I was at Zaras last night with some friends, sitting at the absolute edge of a table of nine people. I didn't hear a word of the conversation at the table. I was distracted by a little thought-breakthrough, an idea that took over my mind last evening, whose clouds will not leave for a while - not a full-blown cyclone, no, but a refreshing thunderstorm. But this post is not about that thought-breakthrough. I just worked it in to make myself sound posh. It is about another idea that intensified when I couldn't hear the conversation over the DJ-din last night.
Music at Zaras, and most other decent pub/bar/lounge-types in Madras, suffers from three issues. First, it's homogenous. It's the same kind of music everywhere. If you don't like that particular kind of music, you're stuck, you have no option (of course, there's Queens Bar in T.Nagar that plays SS Music, but those are exceptions). Second, it is usually too loud, yet not of danceable variety. So, you cannot talk, and you cannot dance. Which means you end up staring at each other with a rather silly expression on your face for most of the evening. Third, the music simply sucks. Last night, at Zaras, they were playing The Offspring. For Lord Kapaleeshwarar's sake, The Offspring! I count buying that cassette with Pretty Fly (For a white guy) in eighth standard amongst the most embarrassing moments of my life. Sheesh, Offspring!
So, I told my friend, a fellow Carnatic musician sitting next to me, "Dude, we should start a bar that plays Thodi raagam." He demonstrated an exaggerated Thodi, and I said, "Yes. Exactly."
Here are some preliminary thoughts:
1. Music: The music will be hardcore Carnatic - you are likely to hear Punnagavarali or Asaveri over Kurai onrum illai. There will be no songs in Marathi. There will be no Meera Bhajans in badly pronounced Hin-dee. We will play English Note, don't worry.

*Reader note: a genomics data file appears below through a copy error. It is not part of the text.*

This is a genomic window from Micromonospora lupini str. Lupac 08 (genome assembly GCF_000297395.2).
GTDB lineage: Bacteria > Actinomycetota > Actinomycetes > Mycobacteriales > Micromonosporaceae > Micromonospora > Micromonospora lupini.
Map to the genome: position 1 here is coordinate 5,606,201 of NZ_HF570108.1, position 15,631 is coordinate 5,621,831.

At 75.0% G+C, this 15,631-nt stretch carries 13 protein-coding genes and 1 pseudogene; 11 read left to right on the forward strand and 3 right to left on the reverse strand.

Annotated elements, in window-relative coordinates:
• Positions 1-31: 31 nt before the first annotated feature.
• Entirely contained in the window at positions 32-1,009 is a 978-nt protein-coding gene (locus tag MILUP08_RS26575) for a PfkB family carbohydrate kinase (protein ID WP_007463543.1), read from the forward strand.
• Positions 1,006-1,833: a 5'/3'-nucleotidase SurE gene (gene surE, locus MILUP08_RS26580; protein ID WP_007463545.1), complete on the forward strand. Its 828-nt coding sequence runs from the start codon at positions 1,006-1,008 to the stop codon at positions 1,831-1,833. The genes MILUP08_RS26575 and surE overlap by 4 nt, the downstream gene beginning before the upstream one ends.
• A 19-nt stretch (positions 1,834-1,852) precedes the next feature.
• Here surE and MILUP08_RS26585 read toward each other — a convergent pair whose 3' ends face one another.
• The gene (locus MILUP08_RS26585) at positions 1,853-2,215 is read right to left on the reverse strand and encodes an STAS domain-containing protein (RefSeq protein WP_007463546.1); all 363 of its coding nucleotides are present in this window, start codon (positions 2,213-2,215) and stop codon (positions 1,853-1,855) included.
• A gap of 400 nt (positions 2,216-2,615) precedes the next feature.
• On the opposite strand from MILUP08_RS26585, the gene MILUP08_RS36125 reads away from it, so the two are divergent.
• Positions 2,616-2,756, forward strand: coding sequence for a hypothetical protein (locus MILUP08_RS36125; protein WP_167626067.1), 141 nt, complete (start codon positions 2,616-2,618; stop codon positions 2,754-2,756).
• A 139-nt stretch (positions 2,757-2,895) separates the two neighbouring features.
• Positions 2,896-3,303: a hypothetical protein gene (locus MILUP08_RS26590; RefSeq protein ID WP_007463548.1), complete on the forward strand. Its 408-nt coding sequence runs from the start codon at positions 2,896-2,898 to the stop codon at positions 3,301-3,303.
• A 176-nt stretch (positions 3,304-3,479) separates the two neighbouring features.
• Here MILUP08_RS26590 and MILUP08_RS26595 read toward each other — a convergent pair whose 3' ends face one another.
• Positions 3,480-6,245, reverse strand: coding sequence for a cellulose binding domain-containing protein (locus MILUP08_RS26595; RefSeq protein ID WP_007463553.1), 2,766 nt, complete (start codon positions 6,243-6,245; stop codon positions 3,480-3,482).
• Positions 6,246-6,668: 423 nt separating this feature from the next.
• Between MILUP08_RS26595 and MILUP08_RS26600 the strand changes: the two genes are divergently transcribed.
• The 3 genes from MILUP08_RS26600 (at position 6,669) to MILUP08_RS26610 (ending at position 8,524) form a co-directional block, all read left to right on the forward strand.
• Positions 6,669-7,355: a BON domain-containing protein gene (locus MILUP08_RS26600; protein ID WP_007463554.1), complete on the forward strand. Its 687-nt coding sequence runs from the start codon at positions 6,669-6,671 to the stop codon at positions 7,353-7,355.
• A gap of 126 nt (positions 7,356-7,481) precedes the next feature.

Of course, lots of Thodi will figure.
The evening will typically begin with some KV Narayanaswamy, and over the course of the night, it will progress through Brindamma's wailing padams, Mali's broken spurts of beauty, and S. Balachander's overwhelming raagamalika taanams. And then, after the waiter asks you for the last order and makes the lights a little brighter, and you're in that phase when you get up and realise you're drunker than you thought you were, we wind-down with MD Ramanathan's baritone that seems to emanate from the centre of the earth. It will give you a sense of balance and purpose.
There will be regular occasions, like November Nadaswaram Nights (ideally live, open-air, late night), February Fusion Week (we have to attract youngsters also), Mridangam Mondays (featuring extended tani avartanams where you will get free drinks for putting correct taalam), Tambura Tuesdays (Where you drink to the drone that somehow signifies the omkara, that primordial sound that contains a universe. Yes, yes. We have philosophical pretensions also.), Flute Fridays (cocktails will be served in a large flute the size of the table - you can put straws in each hole and drink), Violin Wednesdays (where if you tune a dummy violin correctly, you get extra sundal), and the occasional Seshagopalan Saturday or Sanjay Sunday. Cheesy things like playing music by musicians called Krishna or Krishnan or Krishnamurthy on Christmas will be encouraged. Occasionally, like the Music Academy, the bar will feature a Hindustani night (and the mama who comes there every week will identify every raga as Mishra-Maand) or a Ghazal night (which will be popular amongst those mamis who find Hariharan cute and his voice mellifluous, and amongst posh Sowcarpet residents and the Annanagar North Indians.)